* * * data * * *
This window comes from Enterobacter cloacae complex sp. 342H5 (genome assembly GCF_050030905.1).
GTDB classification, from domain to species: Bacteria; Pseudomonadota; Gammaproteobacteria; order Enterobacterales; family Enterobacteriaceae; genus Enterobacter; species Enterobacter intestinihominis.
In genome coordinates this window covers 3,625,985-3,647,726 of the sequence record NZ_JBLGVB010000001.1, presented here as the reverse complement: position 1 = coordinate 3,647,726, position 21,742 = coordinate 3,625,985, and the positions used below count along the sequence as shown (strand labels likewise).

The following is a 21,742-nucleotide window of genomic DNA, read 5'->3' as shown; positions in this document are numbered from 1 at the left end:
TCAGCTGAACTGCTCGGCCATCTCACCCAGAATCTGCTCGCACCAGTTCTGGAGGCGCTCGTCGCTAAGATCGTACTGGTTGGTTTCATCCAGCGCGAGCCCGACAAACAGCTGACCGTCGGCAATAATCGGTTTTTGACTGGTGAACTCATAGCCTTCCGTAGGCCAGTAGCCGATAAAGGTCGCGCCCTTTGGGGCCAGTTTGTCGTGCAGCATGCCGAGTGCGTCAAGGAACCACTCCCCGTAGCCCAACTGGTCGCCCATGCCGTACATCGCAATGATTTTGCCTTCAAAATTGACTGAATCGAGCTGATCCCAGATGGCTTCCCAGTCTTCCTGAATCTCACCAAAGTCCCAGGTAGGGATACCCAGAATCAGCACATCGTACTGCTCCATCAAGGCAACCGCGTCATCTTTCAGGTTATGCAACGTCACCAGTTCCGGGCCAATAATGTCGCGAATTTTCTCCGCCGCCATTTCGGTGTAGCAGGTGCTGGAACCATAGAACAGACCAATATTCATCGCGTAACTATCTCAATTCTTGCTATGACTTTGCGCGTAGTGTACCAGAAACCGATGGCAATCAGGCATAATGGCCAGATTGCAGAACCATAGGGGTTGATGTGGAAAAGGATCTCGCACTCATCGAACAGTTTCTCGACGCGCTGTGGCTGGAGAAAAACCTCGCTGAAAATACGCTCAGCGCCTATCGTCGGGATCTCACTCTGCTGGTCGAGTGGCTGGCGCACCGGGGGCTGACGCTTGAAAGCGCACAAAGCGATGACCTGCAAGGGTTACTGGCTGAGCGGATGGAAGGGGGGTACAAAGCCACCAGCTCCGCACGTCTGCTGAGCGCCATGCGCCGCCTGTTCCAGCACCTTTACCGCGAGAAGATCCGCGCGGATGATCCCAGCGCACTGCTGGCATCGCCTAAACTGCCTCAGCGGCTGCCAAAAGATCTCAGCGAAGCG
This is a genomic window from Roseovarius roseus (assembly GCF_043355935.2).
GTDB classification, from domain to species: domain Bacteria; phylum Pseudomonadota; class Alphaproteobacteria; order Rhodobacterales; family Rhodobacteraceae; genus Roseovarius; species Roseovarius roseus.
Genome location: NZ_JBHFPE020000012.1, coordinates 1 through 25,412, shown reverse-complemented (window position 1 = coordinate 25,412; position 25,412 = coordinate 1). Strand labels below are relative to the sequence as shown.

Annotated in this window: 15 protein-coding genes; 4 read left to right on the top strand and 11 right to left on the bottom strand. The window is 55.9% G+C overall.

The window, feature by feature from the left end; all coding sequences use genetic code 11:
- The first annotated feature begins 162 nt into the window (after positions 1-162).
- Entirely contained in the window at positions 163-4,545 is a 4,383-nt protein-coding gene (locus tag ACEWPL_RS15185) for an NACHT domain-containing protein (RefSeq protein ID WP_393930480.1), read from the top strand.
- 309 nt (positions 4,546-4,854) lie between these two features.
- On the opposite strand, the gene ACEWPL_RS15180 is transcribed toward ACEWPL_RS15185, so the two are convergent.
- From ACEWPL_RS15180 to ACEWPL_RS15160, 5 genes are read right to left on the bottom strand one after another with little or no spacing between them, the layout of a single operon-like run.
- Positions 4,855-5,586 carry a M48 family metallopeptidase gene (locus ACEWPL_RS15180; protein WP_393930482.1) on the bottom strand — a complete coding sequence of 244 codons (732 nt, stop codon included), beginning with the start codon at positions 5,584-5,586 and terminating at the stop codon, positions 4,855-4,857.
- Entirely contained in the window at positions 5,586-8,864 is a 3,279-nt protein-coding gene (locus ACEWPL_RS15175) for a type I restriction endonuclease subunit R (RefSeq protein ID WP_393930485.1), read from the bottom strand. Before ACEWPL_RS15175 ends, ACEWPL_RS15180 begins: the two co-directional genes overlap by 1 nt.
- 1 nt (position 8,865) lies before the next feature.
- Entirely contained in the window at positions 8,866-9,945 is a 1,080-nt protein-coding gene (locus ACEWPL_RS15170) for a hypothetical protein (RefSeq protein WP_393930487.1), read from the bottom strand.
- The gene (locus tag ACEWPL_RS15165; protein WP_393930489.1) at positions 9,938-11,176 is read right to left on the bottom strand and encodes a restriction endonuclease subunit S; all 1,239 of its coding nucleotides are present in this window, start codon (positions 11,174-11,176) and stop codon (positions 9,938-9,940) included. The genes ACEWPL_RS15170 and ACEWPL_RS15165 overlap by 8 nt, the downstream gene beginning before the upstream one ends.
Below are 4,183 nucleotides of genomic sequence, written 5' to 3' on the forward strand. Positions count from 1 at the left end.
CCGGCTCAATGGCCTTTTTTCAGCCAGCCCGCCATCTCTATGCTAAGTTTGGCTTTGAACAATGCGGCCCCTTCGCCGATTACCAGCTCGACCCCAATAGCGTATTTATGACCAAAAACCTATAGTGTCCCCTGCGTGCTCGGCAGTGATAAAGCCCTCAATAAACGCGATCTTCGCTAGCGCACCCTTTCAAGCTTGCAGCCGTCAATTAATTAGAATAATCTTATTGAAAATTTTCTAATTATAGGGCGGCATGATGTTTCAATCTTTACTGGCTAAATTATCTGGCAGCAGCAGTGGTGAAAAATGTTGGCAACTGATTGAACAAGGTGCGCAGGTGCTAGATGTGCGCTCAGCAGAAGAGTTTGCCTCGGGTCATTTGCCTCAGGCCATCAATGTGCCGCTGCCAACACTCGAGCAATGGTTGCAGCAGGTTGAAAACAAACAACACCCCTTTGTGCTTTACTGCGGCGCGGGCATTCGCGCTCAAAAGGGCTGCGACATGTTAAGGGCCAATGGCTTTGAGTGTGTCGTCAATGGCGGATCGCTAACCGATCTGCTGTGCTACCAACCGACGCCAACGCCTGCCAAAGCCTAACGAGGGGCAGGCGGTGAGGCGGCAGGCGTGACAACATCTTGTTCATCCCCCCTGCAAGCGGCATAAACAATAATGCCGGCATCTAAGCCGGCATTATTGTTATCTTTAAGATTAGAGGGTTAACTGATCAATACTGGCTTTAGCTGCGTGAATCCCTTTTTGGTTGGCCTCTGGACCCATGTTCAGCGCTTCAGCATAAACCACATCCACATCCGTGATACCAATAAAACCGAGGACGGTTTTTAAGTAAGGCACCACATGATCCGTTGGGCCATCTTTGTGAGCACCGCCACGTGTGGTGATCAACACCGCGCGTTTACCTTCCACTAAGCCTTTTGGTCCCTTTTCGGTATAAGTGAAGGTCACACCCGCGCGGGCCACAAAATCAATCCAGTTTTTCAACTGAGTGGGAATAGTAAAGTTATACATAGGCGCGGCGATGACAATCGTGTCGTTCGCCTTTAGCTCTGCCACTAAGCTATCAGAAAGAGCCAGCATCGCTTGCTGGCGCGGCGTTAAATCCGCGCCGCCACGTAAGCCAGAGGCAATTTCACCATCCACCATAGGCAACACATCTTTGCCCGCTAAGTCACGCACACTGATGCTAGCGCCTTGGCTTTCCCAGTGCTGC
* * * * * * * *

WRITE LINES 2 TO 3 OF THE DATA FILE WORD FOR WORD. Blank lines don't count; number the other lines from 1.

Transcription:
GTDB classification, from domain to species: Bacteria; Pseudomonadota; Gammaproteobacteria; order Enterobacterales; family Enterobacteriaceae; genus Enterobacter; species Enterobacter intestinihominis.
In genome coordinates this window covers 3,625,985-3,647,726 of the sequence record NZ_JBLGVB010000001.1, presented here as the reverse complement: position 1 = coordinate 3,647,726, position 21,742 = coordinate 3,625,985, and the positions used below count along the sequence as shown (strand labels likewise).